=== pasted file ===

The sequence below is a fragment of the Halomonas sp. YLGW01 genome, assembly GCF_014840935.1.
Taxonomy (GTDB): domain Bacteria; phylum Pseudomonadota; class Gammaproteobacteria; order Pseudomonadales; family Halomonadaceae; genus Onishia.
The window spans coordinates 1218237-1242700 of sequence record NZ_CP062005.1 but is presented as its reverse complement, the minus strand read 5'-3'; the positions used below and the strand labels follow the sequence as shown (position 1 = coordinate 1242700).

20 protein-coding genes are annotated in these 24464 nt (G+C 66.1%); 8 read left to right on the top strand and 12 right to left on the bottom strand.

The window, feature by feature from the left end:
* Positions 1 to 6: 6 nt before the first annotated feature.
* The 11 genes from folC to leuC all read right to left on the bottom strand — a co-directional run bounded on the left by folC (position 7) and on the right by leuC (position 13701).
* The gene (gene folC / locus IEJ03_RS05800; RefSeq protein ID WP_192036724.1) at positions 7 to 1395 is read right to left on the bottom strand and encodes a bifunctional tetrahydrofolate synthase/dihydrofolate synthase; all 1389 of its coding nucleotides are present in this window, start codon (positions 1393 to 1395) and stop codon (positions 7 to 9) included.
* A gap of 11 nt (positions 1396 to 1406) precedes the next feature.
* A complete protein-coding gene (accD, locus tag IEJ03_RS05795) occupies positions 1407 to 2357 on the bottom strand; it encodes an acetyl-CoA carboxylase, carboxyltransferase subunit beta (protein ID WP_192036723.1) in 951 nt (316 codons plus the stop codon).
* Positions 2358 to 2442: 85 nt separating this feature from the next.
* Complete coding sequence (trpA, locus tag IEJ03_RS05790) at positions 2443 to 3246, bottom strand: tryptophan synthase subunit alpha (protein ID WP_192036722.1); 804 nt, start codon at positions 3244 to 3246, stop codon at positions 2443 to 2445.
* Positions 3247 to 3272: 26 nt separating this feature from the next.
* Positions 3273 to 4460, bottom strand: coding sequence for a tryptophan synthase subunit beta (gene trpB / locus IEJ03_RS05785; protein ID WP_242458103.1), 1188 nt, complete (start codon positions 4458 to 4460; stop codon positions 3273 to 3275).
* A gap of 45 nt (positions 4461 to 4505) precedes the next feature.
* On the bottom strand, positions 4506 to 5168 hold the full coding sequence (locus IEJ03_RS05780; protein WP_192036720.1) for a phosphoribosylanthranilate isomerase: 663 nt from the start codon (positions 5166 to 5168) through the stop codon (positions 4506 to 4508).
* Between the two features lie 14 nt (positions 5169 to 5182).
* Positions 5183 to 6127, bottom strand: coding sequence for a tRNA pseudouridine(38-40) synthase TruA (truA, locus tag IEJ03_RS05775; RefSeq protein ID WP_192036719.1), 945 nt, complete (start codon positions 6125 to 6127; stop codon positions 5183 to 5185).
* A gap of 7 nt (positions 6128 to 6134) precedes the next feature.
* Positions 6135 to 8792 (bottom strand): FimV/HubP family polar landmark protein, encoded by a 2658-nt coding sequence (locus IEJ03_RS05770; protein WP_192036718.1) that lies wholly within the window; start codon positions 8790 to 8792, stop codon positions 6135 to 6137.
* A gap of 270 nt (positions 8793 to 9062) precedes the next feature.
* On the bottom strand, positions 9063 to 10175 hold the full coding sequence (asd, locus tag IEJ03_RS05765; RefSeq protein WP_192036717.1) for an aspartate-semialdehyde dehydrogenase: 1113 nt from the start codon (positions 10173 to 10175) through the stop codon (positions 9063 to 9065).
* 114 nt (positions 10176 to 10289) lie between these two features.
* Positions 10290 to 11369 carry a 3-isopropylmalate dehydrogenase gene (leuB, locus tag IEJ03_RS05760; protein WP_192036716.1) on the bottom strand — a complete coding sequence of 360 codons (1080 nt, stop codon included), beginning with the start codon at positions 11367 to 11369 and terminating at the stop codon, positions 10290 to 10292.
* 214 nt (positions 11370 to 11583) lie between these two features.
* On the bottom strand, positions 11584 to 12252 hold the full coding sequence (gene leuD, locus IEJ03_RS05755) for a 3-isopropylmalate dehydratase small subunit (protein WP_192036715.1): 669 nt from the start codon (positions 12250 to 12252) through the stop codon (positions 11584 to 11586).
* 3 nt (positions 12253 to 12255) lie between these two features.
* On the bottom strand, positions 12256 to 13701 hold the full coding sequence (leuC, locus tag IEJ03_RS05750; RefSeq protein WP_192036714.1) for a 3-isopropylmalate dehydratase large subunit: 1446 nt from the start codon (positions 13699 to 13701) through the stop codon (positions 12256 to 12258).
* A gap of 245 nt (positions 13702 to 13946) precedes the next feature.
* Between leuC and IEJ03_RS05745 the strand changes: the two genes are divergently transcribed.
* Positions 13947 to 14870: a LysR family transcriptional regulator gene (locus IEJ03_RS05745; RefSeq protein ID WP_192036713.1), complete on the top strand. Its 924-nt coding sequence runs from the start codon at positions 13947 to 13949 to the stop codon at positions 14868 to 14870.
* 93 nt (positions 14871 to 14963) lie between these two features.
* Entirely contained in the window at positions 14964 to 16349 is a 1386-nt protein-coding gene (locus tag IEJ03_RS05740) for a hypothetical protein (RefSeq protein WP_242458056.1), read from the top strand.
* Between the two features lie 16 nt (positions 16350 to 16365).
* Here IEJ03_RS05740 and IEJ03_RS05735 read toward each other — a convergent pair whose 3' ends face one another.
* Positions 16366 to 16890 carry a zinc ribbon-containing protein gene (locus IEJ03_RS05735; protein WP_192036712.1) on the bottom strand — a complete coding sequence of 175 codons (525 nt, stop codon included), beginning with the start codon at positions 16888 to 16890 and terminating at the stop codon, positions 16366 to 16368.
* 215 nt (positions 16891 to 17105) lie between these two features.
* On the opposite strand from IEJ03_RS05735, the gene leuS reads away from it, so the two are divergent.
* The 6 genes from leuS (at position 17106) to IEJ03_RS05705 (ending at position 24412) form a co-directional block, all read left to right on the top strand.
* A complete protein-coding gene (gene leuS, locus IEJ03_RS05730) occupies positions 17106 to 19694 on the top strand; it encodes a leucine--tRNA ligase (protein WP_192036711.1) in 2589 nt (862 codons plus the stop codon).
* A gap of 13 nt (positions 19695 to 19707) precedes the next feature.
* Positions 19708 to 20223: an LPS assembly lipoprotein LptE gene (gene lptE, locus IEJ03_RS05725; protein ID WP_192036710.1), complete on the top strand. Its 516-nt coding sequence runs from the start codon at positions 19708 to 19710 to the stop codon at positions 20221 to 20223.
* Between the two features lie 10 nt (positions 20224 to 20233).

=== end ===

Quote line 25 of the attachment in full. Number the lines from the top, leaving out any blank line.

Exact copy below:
* 214 nt (positions 11370 to 11583) lie between these two features.